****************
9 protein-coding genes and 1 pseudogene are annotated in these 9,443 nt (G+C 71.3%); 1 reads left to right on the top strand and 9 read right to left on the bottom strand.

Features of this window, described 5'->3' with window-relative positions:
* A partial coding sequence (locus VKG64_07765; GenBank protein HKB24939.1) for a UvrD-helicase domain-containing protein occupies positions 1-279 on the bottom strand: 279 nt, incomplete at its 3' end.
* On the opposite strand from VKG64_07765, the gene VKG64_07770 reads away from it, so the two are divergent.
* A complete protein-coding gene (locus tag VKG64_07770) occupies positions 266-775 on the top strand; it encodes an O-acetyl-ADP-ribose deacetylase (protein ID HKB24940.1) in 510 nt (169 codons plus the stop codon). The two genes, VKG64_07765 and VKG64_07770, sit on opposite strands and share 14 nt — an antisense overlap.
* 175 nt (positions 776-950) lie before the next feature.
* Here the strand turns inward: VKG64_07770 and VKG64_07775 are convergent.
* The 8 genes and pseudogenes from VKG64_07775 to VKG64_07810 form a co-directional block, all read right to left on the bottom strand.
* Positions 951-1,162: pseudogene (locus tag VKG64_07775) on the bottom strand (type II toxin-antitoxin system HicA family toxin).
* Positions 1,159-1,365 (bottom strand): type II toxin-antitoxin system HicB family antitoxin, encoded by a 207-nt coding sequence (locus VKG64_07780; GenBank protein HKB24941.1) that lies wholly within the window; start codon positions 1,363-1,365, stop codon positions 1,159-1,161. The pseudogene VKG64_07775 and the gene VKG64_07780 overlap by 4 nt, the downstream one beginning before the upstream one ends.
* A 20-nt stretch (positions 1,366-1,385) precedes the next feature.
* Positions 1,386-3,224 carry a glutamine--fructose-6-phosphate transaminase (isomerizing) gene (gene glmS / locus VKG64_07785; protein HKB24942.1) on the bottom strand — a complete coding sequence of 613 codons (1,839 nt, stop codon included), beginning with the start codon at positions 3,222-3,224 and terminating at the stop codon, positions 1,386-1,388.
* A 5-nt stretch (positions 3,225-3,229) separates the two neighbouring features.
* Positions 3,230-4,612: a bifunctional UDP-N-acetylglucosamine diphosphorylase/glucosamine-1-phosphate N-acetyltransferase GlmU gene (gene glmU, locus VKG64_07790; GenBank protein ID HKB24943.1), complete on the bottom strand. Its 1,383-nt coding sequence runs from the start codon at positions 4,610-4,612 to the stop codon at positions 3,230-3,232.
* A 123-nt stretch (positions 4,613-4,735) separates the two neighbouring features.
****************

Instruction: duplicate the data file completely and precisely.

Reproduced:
9 protein-coding genes and 1 pseudogene are annotated in these 9,443 nt (G+C 71.3%); 1 reads left to right on the top strand and 9 read right to left on the bottom strand.

Features of this window, described 5'->3' with window-relative positions:
* A partial coding sequence (locus VKG64_07765; GenBank protein HKB24939.1) for a UvrD-helicase domain-containing protein occupies positions 1-279 on the bottom strand: 279 nt, incomplete at its 3' end.
* On the opposite strand from VKG64_07765, the gene VKG64_07770 reads away from it, so the two are divergent.
* A complete protein-coding gene (locus tag VKG64_07770) occupies positions 266-775 on the top strand; it encodes an O-acetyl-ADP-ribose deacetylase (protein ID HKB24940.1) in 510 nt (169 codons plus the stop codon). The two genes, VKG64_07765 and VKG64_07770, sit on opposite strands and share 14 nt — an antisense overlap.
* 175 nt (positions 776-950) lie before the next feature.
* Here the strand turns inward: VKG64_07770 and VKG64_07775 are convergent.
* The 8 genes and pseudogenes from VKG64_07775 to VKG64_07810 form a co-directional block, all read right to left on the bottom strand.
* Positions 951-1,162: pseudogene (locus tag VKG64_07775) on the bottom strand (type II toxin-antitoxin system HicA family toxin).
* Positions 1,159-1,365 (bottom strand): type II toxin-antitoxin system HicB family antitoxin, encoded by a 207-nt coding sequence (locus VKG64_07780; GenBank protein HKB24941.1) that lies wholly within the window; start codon positions 1,363-1,365, stop codon positions 1,159-1,161. The pseudogene VKG64_07775 and the gene VKG64_07780 overlap by 4 nt, the downstream one beginning before the upstream one ends.
* A 20-nt stretch (positions 1,366-1,385) precedes the next feature.
* Positions 1,386-3,224 carry a glutamine--fructose-6-phosphate transaminase (isomerizing) gene (gene glmS / locus VKG64_07785; protein HKB24942.1) on the bottom strand — a complete coding sequence of 613 codons (1,839 nt, stop codon included), beginning with the start codon at positions 3,222-3,224 and terminating at the stop codon, positions 1,386-1,388.
* A 5-nt stretch (positions 3,225-3,229) separates the two neighbouring features.
* Positions 3,230-4,612: a bifunctional UDP-N-acetylglucosamine diphosphorylase/glucosamine-1-phosphate N-acetyltransferase GlmU gene (gene glmU, locus VKG64_07790; GenBank protein ID HKB24943.1), complete on the bottom strand. Its 1,383-nt coding sequence runs from the start codon at positions 4,610-4,612 to the stop codon at positions 3,230-3,232.
* A 123-nt stretch (positions 4,613-4,735) separates the two neighbouring features.